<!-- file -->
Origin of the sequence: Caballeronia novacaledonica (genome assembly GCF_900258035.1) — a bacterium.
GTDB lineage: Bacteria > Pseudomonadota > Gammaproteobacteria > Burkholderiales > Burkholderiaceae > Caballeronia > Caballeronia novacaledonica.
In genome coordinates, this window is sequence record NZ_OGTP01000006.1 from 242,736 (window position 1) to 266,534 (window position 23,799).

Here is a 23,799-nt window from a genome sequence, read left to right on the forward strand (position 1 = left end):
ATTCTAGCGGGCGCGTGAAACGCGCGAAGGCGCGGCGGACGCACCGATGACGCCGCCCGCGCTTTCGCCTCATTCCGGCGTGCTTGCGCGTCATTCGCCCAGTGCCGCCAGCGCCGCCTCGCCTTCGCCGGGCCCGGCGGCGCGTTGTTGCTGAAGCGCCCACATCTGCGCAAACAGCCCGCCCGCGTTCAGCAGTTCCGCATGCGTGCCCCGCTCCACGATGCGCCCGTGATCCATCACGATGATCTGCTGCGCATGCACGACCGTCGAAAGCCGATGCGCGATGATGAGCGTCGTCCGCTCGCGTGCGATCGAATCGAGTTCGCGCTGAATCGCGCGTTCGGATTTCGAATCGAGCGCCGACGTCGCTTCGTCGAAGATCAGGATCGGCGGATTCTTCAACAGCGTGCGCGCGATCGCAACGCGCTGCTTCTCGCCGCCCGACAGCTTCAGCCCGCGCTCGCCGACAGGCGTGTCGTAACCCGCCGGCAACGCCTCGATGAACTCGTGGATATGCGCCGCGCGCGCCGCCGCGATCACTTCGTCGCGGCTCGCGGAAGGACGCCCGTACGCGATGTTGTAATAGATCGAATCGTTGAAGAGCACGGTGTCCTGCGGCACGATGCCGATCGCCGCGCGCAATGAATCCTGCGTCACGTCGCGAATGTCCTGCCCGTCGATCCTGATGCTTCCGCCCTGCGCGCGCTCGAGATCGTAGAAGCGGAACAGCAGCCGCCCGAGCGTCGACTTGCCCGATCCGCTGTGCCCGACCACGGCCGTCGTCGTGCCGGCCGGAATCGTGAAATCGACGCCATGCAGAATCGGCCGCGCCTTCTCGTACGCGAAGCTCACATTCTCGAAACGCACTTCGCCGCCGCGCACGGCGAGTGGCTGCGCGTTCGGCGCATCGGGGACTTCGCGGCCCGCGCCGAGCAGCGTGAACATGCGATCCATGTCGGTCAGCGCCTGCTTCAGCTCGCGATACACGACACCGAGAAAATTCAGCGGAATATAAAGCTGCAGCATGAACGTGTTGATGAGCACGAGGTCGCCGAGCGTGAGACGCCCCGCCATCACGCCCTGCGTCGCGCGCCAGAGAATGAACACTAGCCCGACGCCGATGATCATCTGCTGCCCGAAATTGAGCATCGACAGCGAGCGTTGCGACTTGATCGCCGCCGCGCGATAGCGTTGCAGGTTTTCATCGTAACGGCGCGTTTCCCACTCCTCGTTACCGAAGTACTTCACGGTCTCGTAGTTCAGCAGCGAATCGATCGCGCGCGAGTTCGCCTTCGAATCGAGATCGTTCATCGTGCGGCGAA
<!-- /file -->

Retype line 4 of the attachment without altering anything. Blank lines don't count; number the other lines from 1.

Here is a 23,799-nt window from a genome sequence, read left to right on the forward strand (position 1 = left end):